Amendment 40

Part of Safety of Rwanda (Asylum and Immigration) Bill - Report (2nd Day) – in the House of Lords am 6:15 pm ar 6 Mawrth 2024.

Danfonwch hysbysiad imi am ddadleuon fel hyn

Photo of Lord Clarke of Nottingham Lord Clarke of Nottingham Ceidwadwyr 6:15, 6 Mawrth 2024

The noble Lord is of course quite right that if there is a conflict between the two Houses of Parliament, the elected House must prevail. But there is a power, rarely invoked, for the Lords to block a Bill in a single Parliament and a process under the Parliament Act whereby the elected Government can repeat their legislation, whereupon, quite rightly, we have to concede. I share the suspicion of the noble Lord, Lord Deben, that the Labour Party—like every other party contemplating power, and no doubt my own in the past—is hesitant to see the influence of the House of Lords grow at this stage, in case it starts exercising its influence on the successor Government.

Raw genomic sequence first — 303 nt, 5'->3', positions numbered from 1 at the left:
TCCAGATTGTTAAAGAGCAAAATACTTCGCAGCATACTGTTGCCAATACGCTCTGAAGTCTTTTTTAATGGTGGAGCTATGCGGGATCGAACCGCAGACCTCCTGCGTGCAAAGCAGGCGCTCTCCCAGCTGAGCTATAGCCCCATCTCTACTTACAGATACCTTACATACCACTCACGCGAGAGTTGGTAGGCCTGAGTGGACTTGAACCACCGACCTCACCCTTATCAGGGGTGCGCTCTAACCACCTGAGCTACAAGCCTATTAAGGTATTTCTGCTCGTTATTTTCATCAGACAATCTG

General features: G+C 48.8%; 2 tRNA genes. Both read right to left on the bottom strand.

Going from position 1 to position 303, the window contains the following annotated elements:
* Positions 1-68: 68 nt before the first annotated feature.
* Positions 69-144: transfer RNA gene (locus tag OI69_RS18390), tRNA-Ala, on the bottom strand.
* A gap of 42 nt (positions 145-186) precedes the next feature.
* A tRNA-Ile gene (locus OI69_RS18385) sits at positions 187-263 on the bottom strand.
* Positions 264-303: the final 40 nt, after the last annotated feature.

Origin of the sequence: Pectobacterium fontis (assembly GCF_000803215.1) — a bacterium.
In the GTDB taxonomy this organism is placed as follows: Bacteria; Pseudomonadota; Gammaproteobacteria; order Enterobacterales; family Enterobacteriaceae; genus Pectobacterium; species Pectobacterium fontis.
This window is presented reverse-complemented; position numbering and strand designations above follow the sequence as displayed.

If it is announced that we are not going to use our full powers, and if the Government know that they are not remotely going to be expected to rely on the Parliament Act, they are going to listen less to amendments to a Bill of this kind that is regarded as being of electoral importance for some sections of the population by both political parties. Given that we have just been discussing the rules-based international order, our obligations under international law and parliamentary sovereignty being used to sweep away what used to be regarded as our approach to international law, do the Opposition rule out altogether the idea of using the full powers of this House if the Government simply fail to listen at all, and actually blocking the Bill?